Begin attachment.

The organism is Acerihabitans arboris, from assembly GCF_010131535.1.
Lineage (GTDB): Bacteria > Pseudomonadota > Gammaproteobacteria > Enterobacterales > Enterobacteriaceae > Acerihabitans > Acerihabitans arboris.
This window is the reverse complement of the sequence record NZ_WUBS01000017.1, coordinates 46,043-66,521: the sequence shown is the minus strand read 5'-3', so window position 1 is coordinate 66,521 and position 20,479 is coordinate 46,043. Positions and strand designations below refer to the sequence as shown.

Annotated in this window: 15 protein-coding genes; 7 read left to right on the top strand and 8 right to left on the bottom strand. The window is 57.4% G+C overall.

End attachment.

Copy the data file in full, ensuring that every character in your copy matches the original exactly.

The organism is Acerihabitans arboris, from assembly GCF_010131535.1.
Lineage (GTDB): Bacteria > Pseudomonadota > Gammaproteobacteria > Enterobacterales > Enterobacteriaceae > Acerihabitans > Acerihabitans arboris.
This window is the reverse complement of the sequence record NZ_WUBS01000017.1, coordinates 46,043-66,521: the sequence shown is the minus strand read 5'-3', so window position 1 is coordinate 66,521 and position 20,479 is coordinate 46,043. Positions and strand designations below refer to the sequence as shown.

Annotated in this window: 15 protein-coding genes; 7 read left to right on the top strand and 8 right to left on the bottom strand. The window is 57.4% G+C overall.